Inter-Regional Transportation Strategy Report
Table of Contents
Photo by Christopher & AmyCate
The Chicago region is the hub of transportation in the Midwest and is one of the major transportation centers of the world. Due to the size and scope of the rail and highway transportation network focused on the Chicago region and O'Hare Airport's importance as a major airport for international travel, CMAP has the opportunity to be at the forefront of interregional transportation planning in the nation. Major inter-regional transportation projects include planning for high-speed rail corridors or networks, freight mobility and access to ports, and new airport construction or operation of a multi-airport system. This paper includes a discussion of ways MPOs can work with their partners to address the demand for rising interregional travel.
Various case studies reviewed illustrate the range of potential roles for CMAP in effective planning for inter-regional transportation, such as:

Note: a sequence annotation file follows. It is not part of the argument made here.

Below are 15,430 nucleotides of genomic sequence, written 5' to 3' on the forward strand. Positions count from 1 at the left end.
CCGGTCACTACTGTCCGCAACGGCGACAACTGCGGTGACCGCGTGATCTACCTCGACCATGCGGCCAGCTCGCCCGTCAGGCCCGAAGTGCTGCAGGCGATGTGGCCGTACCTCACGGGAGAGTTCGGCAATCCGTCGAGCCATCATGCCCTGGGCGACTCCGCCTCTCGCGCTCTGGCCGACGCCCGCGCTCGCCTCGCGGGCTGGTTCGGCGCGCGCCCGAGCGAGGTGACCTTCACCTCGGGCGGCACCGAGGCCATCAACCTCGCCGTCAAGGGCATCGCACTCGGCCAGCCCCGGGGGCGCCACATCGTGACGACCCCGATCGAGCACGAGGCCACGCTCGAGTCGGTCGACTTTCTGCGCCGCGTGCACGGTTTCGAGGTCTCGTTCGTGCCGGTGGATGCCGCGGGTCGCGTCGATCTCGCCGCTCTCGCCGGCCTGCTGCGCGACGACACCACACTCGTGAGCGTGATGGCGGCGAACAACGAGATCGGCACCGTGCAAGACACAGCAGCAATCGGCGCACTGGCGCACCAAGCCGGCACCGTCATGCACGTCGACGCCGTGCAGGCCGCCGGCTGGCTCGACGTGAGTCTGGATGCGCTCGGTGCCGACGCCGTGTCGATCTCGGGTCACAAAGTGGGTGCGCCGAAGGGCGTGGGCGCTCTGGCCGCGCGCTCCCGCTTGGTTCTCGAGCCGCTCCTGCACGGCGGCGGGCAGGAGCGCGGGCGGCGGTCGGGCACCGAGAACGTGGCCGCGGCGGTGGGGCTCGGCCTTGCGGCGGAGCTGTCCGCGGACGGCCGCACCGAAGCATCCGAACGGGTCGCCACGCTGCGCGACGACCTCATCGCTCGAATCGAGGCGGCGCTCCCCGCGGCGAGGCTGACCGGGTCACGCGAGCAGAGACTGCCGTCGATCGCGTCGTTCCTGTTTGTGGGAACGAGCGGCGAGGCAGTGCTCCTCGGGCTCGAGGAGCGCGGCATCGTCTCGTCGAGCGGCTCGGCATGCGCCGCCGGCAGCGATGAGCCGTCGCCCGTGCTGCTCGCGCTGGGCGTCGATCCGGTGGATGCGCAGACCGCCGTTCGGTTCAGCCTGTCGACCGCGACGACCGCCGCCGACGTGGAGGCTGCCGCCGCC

- Communicator/coordinator among MPOs and other entities, including the sharing of data and forecasts
- Partnership-builder (beyond partnering with neighboring MPOs)
- Leader in organizing meetings and events
- Visionary in developing initiatives for the future of the larger region
Each of these MPOs and the Randstad took innovative approaches to their work at the interregional level. Any of these approaches can be taken exclusively or in combination by CMAP.
A sample of findings:
- While U.S. population grew at an annual rate of only 1.1% between 1960 and 2000, air passenger-miles grew by 7.2% and highway passenger-miles grew by 3.1%
- As a result of higher fuel prices and increased airfares, Amtrak saw record ridership increases in recent years, with an 11% increase in ridership in 2008.
- Chicago is the de facto national hub for freight rail and has become one of the world's most important aviation hubs
If you're interested in learning more about inter-regional transportation, please download the following CMAP strategy report. Comments and criticisms are encouraged.